All of the above is not to say we won’t continue to make progress or there isn’t still work to be done in this important field. In fact, I see at least four areas, somewhat interrelated, where developments are either under way or are needed: implementation, foundations, higher level abstractions, and higher level interfaces.
In some ways the message of this book can be summed up very simply:
Let’s implement the relational model!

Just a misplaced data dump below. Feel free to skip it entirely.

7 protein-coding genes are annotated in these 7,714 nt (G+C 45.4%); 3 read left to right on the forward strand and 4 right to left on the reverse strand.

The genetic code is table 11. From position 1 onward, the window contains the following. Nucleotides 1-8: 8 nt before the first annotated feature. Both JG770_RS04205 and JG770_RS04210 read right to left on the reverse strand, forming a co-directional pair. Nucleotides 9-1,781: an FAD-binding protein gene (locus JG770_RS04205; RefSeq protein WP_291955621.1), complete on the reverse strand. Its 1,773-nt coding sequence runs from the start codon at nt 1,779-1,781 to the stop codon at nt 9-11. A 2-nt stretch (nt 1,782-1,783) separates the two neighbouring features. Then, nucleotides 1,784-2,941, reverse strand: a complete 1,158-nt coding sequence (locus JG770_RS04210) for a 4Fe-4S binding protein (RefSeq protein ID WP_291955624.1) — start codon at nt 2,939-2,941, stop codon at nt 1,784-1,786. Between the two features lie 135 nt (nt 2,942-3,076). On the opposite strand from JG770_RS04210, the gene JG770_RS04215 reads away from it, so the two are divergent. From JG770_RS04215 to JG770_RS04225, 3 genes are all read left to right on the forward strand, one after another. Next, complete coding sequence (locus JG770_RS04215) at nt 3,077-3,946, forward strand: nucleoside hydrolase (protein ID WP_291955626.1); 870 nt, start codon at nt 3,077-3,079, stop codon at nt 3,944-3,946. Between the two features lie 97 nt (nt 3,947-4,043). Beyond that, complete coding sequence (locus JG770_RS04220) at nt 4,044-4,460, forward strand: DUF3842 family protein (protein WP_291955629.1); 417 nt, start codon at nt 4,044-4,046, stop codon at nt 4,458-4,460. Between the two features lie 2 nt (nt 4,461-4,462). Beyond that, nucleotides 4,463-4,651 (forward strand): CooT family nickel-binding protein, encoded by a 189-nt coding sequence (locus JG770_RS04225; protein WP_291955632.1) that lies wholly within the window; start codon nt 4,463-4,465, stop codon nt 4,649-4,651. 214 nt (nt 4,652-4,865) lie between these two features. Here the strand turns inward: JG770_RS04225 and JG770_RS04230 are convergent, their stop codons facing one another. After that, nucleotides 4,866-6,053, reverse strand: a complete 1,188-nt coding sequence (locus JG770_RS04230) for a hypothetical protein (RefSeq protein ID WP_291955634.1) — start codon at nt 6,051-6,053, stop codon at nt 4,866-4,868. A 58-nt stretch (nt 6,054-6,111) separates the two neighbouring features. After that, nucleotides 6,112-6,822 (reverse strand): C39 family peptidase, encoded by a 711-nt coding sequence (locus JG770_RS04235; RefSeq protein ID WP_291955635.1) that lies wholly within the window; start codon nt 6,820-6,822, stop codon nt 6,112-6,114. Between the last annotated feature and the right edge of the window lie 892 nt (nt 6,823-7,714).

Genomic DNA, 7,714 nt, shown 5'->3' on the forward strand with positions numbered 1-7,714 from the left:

To elaborate: First of all, I think it’s clear from the body of the book that it’s being extremely charitable to SQL to describe it as a relational language. It follows that SQL products can be considered relational only to a first approximation. The truth is, the relational model has never been properly implemented in commercial form (at least, not in any mainstream product), and users have never really enjoyed the benefits that a truly relational product would bring. Indeed, that’s one of the reasons why I wrote this book, and it’s also one of the reasons why Hugh Darwen and I have been working for so long on The Third Manifesto. The Third Manifesto—the Manifesto for short—is a formal proposal for a solid foundation for future DBMSs. And it goes without saying that what it really does, in as careful and precise a manner as the authors are capable of, is define the relational model and spell out some of the implications of that definition. (It also goes into a great deal of detail on the impact of type theory on that ...